Accession Number : ADA614203
Title : Afghanistan: Politics, Elections, and Government Performance
Descriptive Note : Congressional rept.
Corporate Author : LIBRARY OF CONGRESS WASHINGTON DC CONGRESSIONAL RESEARCH SERVICE
Personal Author(s) : Katzman, Kenneth
Report Date : 04 Nov 2014
Pagination or Media Count : 63
Abstract : The capacity, transparency, legitimacy, and cohesiveness of Afghan governance are crucial to Afghan stability as U.S.-led NATO forces exit Afghanistan by 2016. The size and capability of the Afghan governing structure has increased significantly since the Taliban regime fell in late 2001. But, the government remains rife with corruption and ethnic and political tensions among its major factions are ever present. Hamid Karzai, who served as president since late 2001, was constitutionally term-limited and left office when his successor, Ashraf Ghani, was inaugurated on September 29. The inauguration represented a resolution of an election dispute that consumed Afghan and U.S. official attention from April to September. The results of the April 5, 2014, first round of the election required a June 14 runoff between Dr. Abdullah Abdullah and Ghani. The runoff increased ethnic tensions between Pashtuns, Afghanistan s largest group represented by Ghani, and the second-largest group, the Tajiks, with whom Abdullah is identified. Amid accusations by Abdullah of a fraud inspired large increase in turnout between the two rounds, preliminary results released July 7 showed Ghani ahead 56% to 44%. Secretary of State John Kerry visited Afghanistan twice to broker an agreement by the two candidates that tamped down threats by faction leaders loyal to Abdullah to seize power by force. The two contenders agreed to a recount of all 23,000 ballot boxes and to the formation of a post-election unity government under which the losing candidate will become Chief Executive Officer (CEO) of the government. The CEO is to function as a prime minister, pending a subsequent national deliberation over changing the constitution to create a formal prime ministerial post. On September 21, the two candidates formally signed the power-sharing agreement and Ghani was announced as election winner. Ghani was sworn in as president on September 29 and immediately appointed Abdullah as CEO.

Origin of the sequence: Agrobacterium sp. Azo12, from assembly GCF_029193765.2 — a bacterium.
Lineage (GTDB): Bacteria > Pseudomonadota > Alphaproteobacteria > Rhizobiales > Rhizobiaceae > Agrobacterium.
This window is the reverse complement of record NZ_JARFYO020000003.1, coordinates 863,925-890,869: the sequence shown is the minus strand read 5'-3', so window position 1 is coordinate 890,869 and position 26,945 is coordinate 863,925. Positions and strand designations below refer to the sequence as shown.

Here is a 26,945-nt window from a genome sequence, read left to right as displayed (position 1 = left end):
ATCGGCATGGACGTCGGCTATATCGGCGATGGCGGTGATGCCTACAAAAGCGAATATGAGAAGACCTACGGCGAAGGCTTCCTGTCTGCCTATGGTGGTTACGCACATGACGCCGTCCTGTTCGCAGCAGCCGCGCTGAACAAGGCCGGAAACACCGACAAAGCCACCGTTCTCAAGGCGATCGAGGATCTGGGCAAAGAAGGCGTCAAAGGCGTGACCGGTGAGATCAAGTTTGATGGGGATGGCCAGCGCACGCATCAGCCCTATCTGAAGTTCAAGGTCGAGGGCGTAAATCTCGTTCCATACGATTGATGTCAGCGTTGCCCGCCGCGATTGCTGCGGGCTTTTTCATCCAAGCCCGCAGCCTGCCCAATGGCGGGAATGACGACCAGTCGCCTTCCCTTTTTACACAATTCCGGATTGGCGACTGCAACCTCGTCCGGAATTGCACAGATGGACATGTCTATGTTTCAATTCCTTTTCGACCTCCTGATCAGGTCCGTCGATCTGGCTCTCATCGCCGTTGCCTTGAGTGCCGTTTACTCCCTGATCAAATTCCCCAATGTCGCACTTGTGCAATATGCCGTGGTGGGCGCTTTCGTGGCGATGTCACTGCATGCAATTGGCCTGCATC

Descriptors : *AFGHANISTAN , *ELECTIONS , *GOVERNMENT(FOREIGN) , *INTERNATIONAL POLITICS , ETHNIC GROUPS , HUMAN RIGHTS , LEADERSHIP , POLITICAL PARTIES , RELIGION
Subject Categories : Government and Political Science
Distribution Statement : APPROVED FOR PUBLIC RELEASE